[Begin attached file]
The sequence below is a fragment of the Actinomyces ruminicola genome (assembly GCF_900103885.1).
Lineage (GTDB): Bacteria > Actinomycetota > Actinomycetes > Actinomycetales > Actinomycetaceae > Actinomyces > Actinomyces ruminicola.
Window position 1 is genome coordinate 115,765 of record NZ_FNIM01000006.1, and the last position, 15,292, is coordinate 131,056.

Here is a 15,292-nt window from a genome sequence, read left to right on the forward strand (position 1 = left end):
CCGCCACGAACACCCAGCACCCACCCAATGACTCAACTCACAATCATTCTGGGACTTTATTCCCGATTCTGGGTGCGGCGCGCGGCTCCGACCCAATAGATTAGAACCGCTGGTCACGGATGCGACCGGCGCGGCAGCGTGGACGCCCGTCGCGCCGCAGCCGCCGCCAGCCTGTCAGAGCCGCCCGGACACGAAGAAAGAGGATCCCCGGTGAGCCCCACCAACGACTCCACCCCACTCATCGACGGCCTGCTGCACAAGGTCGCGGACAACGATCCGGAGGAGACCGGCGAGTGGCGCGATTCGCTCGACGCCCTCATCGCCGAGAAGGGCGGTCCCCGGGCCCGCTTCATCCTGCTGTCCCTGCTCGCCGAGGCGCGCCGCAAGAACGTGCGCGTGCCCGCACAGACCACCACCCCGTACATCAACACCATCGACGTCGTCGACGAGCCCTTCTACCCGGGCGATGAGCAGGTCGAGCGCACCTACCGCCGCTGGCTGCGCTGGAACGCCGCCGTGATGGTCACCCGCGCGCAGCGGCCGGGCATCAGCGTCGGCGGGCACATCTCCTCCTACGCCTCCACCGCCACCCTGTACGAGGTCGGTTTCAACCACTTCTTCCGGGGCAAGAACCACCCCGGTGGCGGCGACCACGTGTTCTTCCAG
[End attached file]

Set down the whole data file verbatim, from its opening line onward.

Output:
The sequence below is a fragment of the Actinomyces ruminicola genome (assembly GCF_900103885.1).
Lineage (GTDB): Bacteria > Actinomycetota > Actinomycetes > Actinomycetales > Actinomycetaceae > Actinomyces > Actinomyces ruminicola.
Window position 1 is genome coordinate 115,765 of record NZ_FNIM01000006.1, and the last position, 15,292, is coordinate 131,056.

Here is a 15,292-nt window from a genome sequence, read left to right on the forward strand (position 1 = left end):
CCGCCACGAACACCCAGCACCCACCCAATGACTCAACTCACAATCATTCTGGGACTTTATTCCCGATTCTGGGTGCGGCGCGCGGCTCCGACCCAATAGATTAGAACCGCTGGTCACGGATGCGACCGGCGCGGCAGCGTGGACGCCCGTCGCGCCGCAGCCGCCGCCAGCCTGTCAGAGCCGCCCGGACACGAAGAAAGAGGATCCCCGGTGAGCCCCACCAACGACTCCACCCCACTCATCGACGGCCTGCTGCACAAGGTCGCGGACAACGATCCGGAGGAGACCGGCGAGTGGCGCGATTCGCTCGACGCCCTCATCGCCGAGAAGGGCGGTCCCCGGGCCCGCTTCATCCTGCTGTCCCTGCTCGCCGAGGCGCGCCGCAAGAACGTGCGCGTGCCCGCACAGACCACCACCCCGTACATCAACACCATCGACGTCGTCGACGAGCCCTTCTACCCGGGCGATGAGCAGGTCGAGCGCACCTACCGCCGCTGGCTGCGCTGGAACGCCGCCGTGATGGTCACCCGCGCGCAGCGGCCGGGCATCAGCGTCGGCGGGCACATCTCCTCCTACGCCTCCACCGCCACCCTGTACGAGGTCGGTTTCAACCACTTCTTCCGGGGCAAGAACCACCCCGGTGGCGGCGACCACGTGTTCTTCCAG